BY KATIE STOCKDALE
Even as the Young Adult genre is becoming more nuanced, adding more complex characters to the novels and allowing for those roles to become more developed, the classic hero is still the prevalent protagonist. This is why Sarah J. Maas’ debut fantasy novel, Throne of Glass, is so engaging.
From the first page, we know that the main character, Celaena, is not a good person, at least not in the conventional sense. No, she’s an assassin, a captured one no less, and she has no problem admitting it. Adarlan’s Assassin, as she’s known, is arrogant, vain and probably too comfortable spilling the blood of respectable people. Yet Maas’ greatest strength in the story is Celaena’s undeniable humanity. She’s not just relatable, she’s a character to root for, to worry about, to love.
Celaena is introduced in an unusual way, a moment of intense vulnerability. As the novel begins, Celaena’s being brought out of a prison camp after a year of servitude. She’s been sentenced to life in this camp, the conditions of which would likely have Amnesty International exploding, where the life expectancy is six months. And now, without any warning, Celaena’s being offered a way out – so of course she wants it.
The fear, anxiety and hope that stems from this proves that she is not just a mindless killer. She is something few would condone, yes, but she also has a story. And as the novel progresses and more of her personality and character are revealed the urge to know her story becomes stronger.
The offer Celaena gets in exchange for her freedom is simple: fight for the Crown Prince in a competition to decide the King’s champion. Win, and after five years of service, go free. Perhaps she’s too curious or understandably paranoid or simply because of fate, Celaena can’t follow this simple plan.
She quickly discovers a dark side to the castle and the court that endangers not only herself and her new friends Dorian and Chaol, but everyone under Adarlan’s control. And so Celaena’s objective becomes much murkier: Should she endanger her chance at freedom by fighting the evil lurking in the castle halls or should she focus on saving herself? Should she serve the tyrant King of Adarlan if it means saving herself?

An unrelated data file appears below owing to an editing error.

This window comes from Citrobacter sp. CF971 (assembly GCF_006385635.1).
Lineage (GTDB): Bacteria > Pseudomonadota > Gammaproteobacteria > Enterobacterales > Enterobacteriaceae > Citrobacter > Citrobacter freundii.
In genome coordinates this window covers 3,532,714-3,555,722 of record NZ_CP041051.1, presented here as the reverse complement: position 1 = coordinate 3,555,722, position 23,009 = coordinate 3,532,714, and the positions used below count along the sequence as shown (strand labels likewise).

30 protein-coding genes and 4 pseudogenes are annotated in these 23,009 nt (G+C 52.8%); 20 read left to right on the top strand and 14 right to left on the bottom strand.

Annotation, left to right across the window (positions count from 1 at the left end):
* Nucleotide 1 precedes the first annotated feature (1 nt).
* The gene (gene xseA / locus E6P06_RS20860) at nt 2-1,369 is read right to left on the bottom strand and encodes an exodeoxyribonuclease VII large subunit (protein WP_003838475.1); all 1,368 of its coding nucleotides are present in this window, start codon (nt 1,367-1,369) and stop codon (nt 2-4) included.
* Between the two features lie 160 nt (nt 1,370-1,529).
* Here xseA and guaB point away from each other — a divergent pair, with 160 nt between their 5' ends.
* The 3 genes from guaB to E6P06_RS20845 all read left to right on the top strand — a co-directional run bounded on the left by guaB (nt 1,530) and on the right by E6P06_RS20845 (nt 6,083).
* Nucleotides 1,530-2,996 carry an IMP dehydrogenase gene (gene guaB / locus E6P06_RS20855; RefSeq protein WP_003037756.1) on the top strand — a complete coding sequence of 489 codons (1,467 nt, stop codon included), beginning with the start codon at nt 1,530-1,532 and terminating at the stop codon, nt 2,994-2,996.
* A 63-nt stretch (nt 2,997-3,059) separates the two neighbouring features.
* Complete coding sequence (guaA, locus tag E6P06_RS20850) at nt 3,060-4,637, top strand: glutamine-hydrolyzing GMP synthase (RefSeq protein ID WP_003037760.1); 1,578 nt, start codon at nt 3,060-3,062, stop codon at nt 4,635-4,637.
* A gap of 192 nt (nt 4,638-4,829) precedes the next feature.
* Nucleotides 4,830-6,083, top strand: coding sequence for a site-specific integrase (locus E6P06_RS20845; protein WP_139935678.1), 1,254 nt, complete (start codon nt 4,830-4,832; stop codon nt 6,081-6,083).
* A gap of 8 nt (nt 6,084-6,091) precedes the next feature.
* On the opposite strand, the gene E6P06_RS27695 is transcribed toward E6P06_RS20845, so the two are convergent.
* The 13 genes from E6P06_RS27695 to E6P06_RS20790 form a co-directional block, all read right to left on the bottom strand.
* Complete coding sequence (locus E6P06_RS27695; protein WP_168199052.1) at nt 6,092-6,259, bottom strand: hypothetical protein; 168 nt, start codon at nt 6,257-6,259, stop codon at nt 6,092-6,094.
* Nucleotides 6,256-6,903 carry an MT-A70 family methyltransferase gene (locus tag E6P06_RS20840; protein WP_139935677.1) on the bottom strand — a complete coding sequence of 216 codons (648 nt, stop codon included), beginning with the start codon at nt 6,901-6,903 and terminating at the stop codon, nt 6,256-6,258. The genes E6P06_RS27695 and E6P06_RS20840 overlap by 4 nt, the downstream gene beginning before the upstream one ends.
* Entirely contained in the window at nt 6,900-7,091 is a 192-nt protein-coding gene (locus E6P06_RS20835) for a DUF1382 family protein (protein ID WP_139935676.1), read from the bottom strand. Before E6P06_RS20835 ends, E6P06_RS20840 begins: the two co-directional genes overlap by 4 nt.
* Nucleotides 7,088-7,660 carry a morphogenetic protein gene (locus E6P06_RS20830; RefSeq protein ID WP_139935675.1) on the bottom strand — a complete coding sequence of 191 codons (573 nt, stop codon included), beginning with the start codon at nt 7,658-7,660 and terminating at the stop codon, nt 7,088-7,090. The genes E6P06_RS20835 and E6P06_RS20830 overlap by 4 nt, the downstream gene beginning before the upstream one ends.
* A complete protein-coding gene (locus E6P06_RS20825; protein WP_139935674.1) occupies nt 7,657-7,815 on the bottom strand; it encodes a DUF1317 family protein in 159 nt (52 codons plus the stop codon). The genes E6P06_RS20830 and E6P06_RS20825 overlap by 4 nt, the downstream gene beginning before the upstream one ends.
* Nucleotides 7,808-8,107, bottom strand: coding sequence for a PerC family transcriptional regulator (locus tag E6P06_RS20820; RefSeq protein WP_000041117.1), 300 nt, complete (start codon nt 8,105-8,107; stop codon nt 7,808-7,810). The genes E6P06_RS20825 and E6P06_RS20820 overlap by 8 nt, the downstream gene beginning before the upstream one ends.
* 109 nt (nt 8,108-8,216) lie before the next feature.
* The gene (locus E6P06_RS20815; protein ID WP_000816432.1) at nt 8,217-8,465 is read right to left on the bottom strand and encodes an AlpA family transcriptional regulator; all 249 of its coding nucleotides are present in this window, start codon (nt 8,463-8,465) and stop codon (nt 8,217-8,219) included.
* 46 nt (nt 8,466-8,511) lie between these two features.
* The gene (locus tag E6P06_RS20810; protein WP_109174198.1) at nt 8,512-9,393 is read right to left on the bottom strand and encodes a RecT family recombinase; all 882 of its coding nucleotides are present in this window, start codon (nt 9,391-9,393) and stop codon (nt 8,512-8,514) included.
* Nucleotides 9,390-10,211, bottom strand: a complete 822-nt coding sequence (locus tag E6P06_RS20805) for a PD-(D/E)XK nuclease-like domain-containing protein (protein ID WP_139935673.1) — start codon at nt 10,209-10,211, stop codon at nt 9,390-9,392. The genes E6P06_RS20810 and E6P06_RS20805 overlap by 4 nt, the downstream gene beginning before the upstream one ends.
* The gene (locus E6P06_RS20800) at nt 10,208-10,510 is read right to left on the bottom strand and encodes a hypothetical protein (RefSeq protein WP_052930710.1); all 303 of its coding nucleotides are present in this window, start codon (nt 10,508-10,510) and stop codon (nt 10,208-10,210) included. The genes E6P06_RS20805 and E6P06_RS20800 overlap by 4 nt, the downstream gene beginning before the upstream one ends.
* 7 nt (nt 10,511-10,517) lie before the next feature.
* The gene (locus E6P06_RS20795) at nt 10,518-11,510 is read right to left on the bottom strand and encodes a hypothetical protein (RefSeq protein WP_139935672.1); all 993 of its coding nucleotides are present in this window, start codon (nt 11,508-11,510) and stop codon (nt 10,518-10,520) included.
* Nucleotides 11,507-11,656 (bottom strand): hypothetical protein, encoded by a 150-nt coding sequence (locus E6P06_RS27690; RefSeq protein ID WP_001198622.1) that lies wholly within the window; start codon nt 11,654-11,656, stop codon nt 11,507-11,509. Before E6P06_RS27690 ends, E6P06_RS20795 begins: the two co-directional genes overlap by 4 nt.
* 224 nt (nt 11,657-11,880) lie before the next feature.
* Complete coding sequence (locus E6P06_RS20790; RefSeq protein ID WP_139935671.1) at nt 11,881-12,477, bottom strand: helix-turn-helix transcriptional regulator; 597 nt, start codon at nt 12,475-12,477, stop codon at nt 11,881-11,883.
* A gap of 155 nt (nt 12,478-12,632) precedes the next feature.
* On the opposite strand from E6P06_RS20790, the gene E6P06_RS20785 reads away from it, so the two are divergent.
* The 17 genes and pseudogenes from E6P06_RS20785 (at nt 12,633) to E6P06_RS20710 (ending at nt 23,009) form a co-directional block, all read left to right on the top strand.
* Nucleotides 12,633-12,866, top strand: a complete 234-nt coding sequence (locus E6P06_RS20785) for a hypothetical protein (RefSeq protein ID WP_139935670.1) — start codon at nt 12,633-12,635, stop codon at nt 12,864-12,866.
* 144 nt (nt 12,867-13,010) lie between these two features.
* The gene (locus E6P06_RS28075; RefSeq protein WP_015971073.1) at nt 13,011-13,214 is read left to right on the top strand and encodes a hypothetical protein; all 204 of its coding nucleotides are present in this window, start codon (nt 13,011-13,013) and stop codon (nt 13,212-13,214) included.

The story is beautifully written. Maas shifts seamlessly between different character viewpoints, allowing for a well-rounded view of the story and a hint of foreshadowing. Although most of the book is dedicated to the three main characters, Celaena, Dorian and Chaol, there are also chapters from a lady of the court, showing that even petty grudges can add layers to the novel’s plot.
All of the characters are equally well-developed and each viewpoint is as individual as if there are full stories for all of them. Dorian is intelligent and uncommonly kind given the fact that his father is a ruthless tyrant and he has grown up in court luxury. Chaol is hardworking and loyal, almost to a fault, and struggles throughout the book as his preconceived notions are wiped away.
And Celaena is vibrant and full of life at times, yet she is also sad and introspective. She has suffered but she still strives to laugh. She enjoys the friends she has quickly made and the even simpler pleasures of reading and music. These contrasts inside of Celaena underscore the novel’s prominent message. This is a story about hope and how it can fuel you. Even as horrible things happen, if you continue to laugh and fightback, to have hope, all is not lost.
Throne of Glass is a heart-stopping ride and a sobering message. It is so engaging that it is hard to put down, but even after you finish, the story isn’t over. Three more of the planned six books are out with the fifth set to be released this fall, as well as a book of novellas The Assassin’s Blade, set before Throne of Glass. There’s plenty to read in this series and even more to love.
Katie Stockdale can be reached at email@example.com.